From Athens to the Blockchain: Oracles for Digital Democracy

Forthcoming paper in Frontiers in Blockchain (together with Marta Poblet, Oleksii Konashevych, Aaron M. Lane and Carlos A. Diaz Valdivia)

Abstract: Oracles were trusted sources of knowledge for public deliberation in classical Athens. Very much like expert and technical knowledge, divine advice was embedded in the deliberation and decision-making process of the democratic Assembly. While the idea of religious divination is completely out of place in our contemporary democracies, oracles made a technological comeback with modern computer science and cryptography and, more recently, the emergence of the blockchain as a “trust machine”. This paper reviews the role of oracles in Athenian democracy and, stemming from the renewed use of the term in computer sciences and cryptography, analyses the case of oracles in the nascent blockchain ecosystem. The paper also proposes a sociotechnical approach to the use of distributed oracles as informational devices to assist deliberative processes in digital democracy settings, and considers the limits that such an approach may face.

Cryptodemocracy: how blockchain can radically expand democratic choice

Book published with Lexington.

Abstract: A cryptodemocracy is cryptographically-secured collective choice infrastructure on which individuals coordinate their voting property rights. Drawing on economic and political theory, a cryptodemocracy is a more fluid and emergent form of collective choice. This book examines these theoretical characteristics before exploring specific applications of a cryptodemocracy in labor bargaining and corporate governance. The analysis of the characteristics of a more emergent and contractual democratic process has implications for a wide range of collective choice.

Reviews

“The problem of democracy is that it simultaneously invests power in the people while removing any incentive to use their power wisely. Cryptodemocracy is a thorough and rigorous investigation into an innovative solution: Turn votes into a kind of tradeable property right and allow voting markets. New blockchain technologies allow us to overcome the problems of older voter market proposals. This is a book that deserves to be widely read and discussed—and we owe it to ourselves to experiment with its suggestions.”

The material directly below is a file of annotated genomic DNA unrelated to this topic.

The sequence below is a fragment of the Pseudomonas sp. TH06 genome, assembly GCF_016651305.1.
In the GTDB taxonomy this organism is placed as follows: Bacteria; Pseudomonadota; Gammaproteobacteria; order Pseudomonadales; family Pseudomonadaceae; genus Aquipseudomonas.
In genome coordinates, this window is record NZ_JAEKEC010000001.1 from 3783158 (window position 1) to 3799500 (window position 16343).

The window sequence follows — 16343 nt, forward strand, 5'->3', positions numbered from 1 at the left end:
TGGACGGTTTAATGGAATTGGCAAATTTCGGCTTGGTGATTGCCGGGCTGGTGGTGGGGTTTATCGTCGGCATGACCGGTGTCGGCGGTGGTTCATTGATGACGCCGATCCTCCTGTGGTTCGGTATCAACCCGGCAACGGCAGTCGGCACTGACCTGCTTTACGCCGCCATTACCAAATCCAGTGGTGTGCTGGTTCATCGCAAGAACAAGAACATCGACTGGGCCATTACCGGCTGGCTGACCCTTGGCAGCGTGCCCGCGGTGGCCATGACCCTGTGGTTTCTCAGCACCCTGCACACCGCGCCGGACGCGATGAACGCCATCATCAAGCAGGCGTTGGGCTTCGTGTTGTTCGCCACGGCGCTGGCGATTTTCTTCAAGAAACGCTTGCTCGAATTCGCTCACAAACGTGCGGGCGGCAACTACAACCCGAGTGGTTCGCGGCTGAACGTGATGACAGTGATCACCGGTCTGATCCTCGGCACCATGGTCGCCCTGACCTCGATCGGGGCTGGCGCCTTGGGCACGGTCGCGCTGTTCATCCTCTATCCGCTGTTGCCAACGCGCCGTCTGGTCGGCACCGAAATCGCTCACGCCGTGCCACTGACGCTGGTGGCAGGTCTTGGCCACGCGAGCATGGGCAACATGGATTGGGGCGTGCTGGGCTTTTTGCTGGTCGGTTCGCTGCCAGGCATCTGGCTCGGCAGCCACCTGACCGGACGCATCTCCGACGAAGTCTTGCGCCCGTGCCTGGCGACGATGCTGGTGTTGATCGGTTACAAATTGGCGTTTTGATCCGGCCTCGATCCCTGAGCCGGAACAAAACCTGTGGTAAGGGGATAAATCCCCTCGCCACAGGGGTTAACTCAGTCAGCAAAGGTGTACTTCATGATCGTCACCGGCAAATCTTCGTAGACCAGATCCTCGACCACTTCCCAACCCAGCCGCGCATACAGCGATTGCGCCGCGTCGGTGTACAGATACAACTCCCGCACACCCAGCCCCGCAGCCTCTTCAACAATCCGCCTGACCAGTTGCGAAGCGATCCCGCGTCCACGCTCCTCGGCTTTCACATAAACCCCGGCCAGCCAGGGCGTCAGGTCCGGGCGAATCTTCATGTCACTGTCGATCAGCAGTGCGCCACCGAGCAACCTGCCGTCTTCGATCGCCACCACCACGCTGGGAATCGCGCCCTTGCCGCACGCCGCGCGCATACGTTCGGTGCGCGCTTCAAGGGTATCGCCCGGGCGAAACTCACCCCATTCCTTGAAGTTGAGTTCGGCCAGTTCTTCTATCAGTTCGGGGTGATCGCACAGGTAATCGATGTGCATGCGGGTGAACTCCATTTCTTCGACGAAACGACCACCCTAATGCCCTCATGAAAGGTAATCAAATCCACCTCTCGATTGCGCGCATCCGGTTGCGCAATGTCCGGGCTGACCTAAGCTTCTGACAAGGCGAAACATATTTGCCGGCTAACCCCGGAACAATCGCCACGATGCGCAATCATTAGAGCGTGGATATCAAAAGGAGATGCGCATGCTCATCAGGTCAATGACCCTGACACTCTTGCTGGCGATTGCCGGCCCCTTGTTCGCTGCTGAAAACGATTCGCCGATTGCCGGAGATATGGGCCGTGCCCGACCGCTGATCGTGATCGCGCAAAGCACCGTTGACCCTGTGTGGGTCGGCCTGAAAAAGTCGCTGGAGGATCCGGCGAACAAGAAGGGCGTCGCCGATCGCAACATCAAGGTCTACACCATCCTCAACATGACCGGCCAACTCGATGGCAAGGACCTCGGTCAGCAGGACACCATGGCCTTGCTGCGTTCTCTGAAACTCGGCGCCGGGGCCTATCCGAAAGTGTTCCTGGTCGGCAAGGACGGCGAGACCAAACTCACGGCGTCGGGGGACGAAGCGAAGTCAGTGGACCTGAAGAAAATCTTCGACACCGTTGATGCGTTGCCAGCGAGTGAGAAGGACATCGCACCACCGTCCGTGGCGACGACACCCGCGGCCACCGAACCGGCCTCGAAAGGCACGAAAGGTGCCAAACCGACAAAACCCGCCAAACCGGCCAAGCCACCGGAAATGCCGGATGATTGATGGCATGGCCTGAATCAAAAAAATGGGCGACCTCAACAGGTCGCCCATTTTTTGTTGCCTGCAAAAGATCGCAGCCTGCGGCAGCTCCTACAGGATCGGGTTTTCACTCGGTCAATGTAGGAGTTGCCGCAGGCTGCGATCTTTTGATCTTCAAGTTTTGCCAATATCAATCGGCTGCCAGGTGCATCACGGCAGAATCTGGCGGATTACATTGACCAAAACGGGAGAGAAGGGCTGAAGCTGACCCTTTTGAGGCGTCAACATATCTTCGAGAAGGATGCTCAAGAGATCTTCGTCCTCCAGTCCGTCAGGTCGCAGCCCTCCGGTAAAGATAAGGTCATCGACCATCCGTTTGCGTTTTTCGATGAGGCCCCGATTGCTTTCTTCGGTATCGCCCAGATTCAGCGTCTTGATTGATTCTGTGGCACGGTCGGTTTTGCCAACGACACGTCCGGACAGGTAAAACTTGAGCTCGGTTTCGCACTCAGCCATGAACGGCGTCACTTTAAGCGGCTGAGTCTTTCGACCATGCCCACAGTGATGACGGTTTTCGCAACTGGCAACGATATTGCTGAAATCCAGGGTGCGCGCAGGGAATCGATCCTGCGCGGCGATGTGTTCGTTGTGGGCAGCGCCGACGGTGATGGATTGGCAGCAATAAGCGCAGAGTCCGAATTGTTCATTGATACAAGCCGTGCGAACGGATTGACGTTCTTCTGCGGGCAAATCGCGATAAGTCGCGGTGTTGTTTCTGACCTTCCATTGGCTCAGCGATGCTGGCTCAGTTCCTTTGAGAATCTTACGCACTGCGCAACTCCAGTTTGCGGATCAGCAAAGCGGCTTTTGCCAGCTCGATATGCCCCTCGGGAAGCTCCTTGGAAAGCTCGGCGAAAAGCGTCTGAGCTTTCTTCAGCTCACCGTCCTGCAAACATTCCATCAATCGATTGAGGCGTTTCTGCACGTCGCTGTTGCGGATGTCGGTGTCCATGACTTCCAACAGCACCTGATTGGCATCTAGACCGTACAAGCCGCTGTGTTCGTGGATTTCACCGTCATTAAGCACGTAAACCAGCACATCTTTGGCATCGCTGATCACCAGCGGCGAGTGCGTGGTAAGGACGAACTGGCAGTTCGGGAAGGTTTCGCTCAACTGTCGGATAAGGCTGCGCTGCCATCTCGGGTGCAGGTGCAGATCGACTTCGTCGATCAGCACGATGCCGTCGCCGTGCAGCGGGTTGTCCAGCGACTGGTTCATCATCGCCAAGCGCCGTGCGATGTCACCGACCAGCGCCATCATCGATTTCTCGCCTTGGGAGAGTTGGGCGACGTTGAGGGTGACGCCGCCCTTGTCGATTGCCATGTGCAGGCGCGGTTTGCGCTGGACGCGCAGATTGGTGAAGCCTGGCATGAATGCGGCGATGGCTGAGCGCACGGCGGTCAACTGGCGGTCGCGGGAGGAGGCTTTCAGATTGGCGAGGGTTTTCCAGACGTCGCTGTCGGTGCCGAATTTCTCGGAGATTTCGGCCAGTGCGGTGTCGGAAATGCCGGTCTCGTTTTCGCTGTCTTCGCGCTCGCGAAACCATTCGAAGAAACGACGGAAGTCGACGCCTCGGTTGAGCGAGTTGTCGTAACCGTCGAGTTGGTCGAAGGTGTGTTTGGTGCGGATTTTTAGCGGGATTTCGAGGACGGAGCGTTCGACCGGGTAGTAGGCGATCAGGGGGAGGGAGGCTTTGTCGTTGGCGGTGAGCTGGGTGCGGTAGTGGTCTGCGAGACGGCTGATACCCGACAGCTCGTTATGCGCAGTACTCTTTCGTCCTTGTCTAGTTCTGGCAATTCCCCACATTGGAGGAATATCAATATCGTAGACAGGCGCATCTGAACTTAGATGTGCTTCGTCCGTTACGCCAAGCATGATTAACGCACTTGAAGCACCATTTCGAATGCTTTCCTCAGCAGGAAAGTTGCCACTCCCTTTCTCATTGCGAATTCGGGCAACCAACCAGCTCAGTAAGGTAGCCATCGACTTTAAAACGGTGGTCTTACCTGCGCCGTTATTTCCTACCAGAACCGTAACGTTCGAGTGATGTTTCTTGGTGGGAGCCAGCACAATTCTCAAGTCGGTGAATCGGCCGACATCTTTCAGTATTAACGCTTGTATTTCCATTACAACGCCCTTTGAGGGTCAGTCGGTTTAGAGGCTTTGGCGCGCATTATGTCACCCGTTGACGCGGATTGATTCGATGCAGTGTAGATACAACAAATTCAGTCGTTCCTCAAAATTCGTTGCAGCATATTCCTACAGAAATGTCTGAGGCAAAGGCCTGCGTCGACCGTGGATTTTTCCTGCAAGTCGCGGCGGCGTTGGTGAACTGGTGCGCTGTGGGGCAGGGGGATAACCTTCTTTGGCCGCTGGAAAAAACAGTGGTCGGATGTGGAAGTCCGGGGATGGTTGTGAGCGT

— Jason Brennan, Georgetown University and author of Against Democracy

“Public choice theory has now ossified around the conventional practices of voting and legislation. In this volume, Darcy Allen, Chris Berg, and Aaron Lane show how that ossification might be transcended by bringing ideas from blockchain technology to bear on democratic governance. While the authors recognize that they have not written the final word on this topic, they have surely created a template that will provide analytical points of departure for pursuing political economy in new directions.”
— Richard E. Wagner, George Mason University

“We stand on the edge of revolution not just in the way democracy works, but in the very idea of what democracy can be. Blockchain technology can immediately solve all the problems of voter fraud, low turnout, and expensive recounts, while expanding the ability of citizens to delegate their votes and register their views on important topics that are now decided behind closed doors. This landmark book is the first thing I’ve seen that understands the potential, both benefits and risks, of the cryptodemocracy on the horizon — a turning point in the literature connecting political science and technology.”
— Michael C. Munger, Duke University